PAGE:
Frank Applegate

(1881 - 1931)

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Frank Guy Applegate was born into a large family in Eminence, Illinois on February 9, 1881. The first records of Frank’s artistic skills were in 1897 when he was sixteen years old and won two blue ribbons at the Atlanta Fair for a portrait in charcoal and a pencil drawing.

After passing the state scholarship exam in September 1902, he left for the University of Illinois to begin his study of art in earnest. In his senior year the university offered ceramic technology for the first time, and Applegate took the class which foreshadowed his deep involvement with that medium. Upon graduating in 1906, he set off on a tour of Europe, his first stop being Paris, where he enrolled in the Academie Julian, the city’s largest and most popular private art school. Applegate’s travels took him to Italy, Holland, Belgium and England. Applegate returned to the United States to accept a teaching position as head of the modeling department at the School of Industrial Arts in Trenton, New Jersey.

Applegate’s stature as an artist grew quickly, and he was recognized as a spokesman for the school and in the field of ceramics. In summer of 1908 he returned home to marry Alta Chenoweth. The couple settled in New Jersey. Applegate made frequent trips to New York City as his brother Alpheus, a singer, lived and worked there.

In the summer of 1910 Applegate returned with Alta to Paris and the Academie Julian to study sculpture with the preeminent sculptor and teacher Raoul Charles Verlet whose work is in the Louvre and Musee du Luxenbourg. Although Verlet was a classicist, Paris introduced Applegate to the revolutionary artists of the time - Paul Cezanne, Pablo Picasso, and Henri Matisse - who were as yet unknown in the United States. The Applegates returned to New Jersey and purchased land in Morrisville, Pennsylvania, which was an easy commute to the School of Industrial Arts in Trenton. The following year, 1911, the couple’s only daughter, Ruth Elizabeth was born.

Applegate continued to teach and study. He studied life modeling at the Pennsylvania Academy of Fine Arts in Philadelphia during the 1913-1914 school years when the sculpture department was chaired by Charles Grafly, considered the country’s foremost teacher of sculpture.  Applegate first started showing his ceramic sculptures in New York at the MacDowell Club in November 1914. He would go on to show at the Montross Gallery which was actively showing modernist work, and his association with the gallery continued on for many years. Applegate began to show regularly and by the late teens was a member of the New York Society of Keramic Arts. He was in demand as a ceramics expert and gave lectures on glazes and clays. The Minton Potteries of Stoke-on-Trent, England, was so impressed by his work and expertise that they offer him a job in England. But Applegate’s interests were developing westward. His friendship and correspondence with Gerald Cassidy, a painter who lived in New York and Santa Fe allowed Applegate to explore his interest in Indian clays. It is with this mission in mind that the Applegates packed their camping things and headed west for what was to become a permanent move to New Mexico.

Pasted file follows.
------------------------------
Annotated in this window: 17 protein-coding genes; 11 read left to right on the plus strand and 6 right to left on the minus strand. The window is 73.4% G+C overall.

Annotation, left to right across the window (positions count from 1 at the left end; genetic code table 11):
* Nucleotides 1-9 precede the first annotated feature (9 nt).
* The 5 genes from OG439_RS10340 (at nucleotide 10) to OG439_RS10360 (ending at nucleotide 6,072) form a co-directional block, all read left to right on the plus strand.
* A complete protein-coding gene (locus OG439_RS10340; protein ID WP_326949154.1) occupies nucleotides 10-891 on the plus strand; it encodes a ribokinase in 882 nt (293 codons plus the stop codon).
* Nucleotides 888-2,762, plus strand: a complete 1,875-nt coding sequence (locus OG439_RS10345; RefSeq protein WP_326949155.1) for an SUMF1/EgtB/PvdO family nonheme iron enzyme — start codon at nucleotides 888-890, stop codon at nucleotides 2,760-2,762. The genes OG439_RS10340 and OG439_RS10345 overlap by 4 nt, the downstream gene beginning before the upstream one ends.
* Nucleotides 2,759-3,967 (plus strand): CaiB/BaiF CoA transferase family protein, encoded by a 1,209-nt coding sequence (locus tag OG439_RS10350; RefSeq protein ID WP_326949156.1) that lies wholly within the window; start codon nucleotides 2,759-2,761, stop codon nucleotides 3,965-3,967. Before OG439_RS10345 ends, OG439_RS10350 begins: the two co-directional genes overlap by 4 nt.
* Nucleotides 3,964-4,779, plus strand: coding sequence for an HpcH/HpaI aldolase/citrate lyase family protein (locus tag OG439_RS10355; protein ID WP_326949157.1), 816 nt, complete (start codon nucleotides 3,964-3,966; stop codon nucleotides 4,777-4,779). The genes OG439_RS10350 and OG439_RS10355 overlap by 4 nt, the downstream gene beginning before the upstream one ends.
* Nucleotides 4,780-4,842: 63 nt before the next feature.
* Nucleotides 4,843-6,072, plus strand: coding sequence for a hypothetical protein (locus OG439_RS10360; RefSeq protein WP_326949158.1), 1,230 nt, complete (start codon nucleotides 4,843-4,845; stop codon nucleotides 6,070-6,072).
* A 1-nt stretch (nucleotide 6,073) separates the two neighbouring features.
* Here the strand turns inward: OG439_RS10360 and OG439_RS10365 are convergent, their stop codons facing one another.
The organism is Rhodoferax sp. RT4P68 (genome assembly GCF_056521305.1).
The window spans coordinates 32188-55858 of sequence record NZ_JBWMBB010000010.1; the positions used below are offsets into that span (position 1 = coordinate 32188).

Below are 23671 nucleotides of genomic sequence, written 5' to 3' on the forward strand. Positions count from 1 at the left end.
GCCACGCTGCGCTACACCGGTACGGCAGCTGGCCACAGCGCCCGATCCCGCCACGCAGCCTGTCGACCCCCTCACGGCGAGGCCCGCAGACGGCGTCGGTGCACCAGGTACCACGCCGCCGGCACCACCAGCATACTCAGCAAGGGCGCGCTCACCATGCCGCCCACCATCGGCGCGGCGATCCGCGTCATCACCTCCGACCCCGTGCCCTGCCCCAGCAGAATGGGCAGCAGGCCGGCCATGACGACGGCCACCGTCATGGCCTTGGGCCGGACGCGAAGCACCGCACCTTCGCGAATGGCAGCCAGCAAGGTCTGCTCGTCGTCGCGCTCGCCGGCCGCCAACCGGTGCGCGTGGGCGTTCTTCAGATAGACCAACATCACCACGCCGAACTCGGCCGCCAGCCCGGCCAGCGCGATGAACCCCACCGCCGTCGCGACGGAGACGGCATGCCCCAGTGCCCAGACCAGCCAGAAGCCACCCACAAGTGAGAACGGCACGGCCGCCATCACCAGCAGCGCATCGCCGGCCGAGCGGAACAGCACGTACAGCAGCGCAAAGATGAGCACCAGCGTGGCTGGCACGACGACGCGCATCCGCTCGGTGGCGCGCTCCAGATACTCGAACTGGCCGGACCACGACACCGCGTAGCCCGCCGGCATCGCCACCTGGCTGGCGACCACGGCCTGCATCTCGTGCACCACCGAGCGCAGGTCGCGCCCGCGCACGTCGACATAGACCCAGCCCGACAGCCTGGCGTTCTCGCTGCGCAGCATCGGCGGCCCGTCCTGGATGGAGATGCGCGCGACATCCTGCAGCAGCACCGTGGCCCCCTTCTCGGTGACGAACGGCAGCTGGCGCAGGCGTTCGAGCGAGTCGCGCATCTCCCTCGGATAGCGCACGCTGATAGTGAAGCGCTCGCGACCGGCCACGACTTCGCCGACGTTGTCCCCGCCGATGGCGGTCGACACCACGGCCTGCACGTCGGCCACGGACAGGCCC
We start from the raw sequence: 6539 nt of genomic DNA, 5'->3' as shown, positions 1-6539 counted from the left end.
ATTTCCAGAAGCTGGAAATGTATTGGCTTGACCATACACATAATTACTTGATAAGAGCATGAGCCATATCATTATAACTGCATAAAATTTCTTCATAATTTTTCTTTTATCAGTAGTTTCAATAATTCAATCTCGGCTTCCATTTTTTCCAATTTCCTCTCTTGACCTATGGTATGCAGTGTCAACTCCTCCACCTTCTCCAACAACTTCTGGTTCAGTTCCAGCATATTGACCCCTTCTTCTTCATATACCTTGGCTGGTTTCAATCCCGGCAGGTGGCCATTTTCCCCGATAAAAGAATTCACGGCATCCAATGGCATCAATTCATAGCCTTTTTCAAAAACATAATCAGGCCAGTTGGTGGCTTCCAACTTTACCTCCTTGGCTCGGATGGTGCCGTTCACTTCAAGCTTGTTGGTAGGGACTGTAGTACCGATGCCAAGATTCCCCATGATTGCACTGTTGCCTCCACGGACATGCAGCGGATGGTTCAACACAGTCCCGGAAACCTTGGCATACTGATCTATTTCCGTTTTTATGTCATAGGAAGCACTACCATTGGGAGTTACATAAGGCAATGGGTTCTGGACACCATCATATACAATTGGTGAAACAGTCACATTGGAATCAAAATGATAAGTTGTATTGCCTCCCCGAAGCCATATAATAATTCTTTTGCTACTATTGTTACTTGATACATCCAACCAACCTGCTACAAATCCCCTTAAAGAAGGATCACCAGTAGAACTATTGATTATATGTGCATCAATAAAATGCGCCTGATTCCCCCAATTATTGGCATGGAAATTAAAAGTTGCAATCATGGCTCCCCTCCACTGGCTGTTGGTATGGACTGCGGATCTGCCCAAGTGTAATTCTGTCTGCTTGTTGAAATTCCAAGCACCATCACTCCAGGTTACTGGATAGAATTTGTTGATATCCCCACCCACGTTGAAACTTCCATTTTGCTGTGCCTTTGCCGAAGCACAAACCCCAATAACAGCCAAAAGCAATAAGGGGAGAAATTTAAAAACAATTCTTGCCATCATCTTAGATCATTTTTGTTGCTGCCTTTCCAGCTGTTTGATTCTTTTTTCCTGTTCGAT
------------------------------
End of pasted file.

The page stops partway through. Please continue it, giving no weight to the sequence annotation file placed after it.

The Applegate family arrived in Santa Fe in September 1921. By the second week of September, the Applegates had purchased land on Camino del Monte Sol where the Cinco Pintores, a group of five young painters, would also build their homes. Applegate, who was quite a bit older than the Cinco Pintores, was nevertheless included in their shows. Applegate began his study of native clays but he found himself turning towards painting and is now known primarily for his oils and watercolors. Applegate first showed his paintings in 1922 at the Fiesta Exhibition. In 1923 the New Mexico Painters, an avant garde group of painters, was established. This group included Applegate, Jozef Bakos, Ernest Blumenshein, William Henderson, Gustav Baumann, Victor Higgins, Walter Ufer, and B.J.O. Nordfeldt. The first exhibition was held October 1923 at the Montross Gallery in New York. The following year, five more artists joined the group, which now included John Sloan, Andrew Dasburg, Theodore Van Soelen, Randall Davey, and Walter Mruk. Group shows of the New Mexico Painters toured the country going on to Buffalo, New York, The Toledo Museum of Art, and the Carson, Boston, Pirie, Scott & Co. Gallery in Chicago.

By the mid 1920s, Applegate had abandoned oils to concentrate on watercolors. He focused on landscapes, town and street scenes, Indian ceremonies and rural villages. By the late 1920s, his paintings took on a more oriental feeling, almost like calligraphic brushwork. Applegate became the secretary for the New Mexico Painters in 1925 and two years later the group had its last show together. After 1927 several men from the New Mexico Painters regrouped as the Santa Fe Society of Artists, Applegate being one of them. Applegate continued to exhibit in major shows at the Art Institute of Chicago, Corcoran Gallery of Art in Washington, D.C. The Denver Art Museum gave Applegate a one-man show of his watercolors in November 1927.

Applegate filled his homes (he built several) with his own wood carvings and handmade furniture, as well as ceramic sculptures and pots. Along with his passion for painting, Applegate developed a tremendous interest in Indian and Colonial Hispanic Arts and began collecting pottery, rugs, and jewelry as well as old religious woodcarving and santos. He was a founding member of the Old Santa Fe Association and was an influential force in developing and establishing the historic preservation movement in Santa Fe.  On February 12, 1931 after a rehearsal with the Santa Fe Players, a local theater troupe, Frank Applegate suffered a heart attack in his home and died.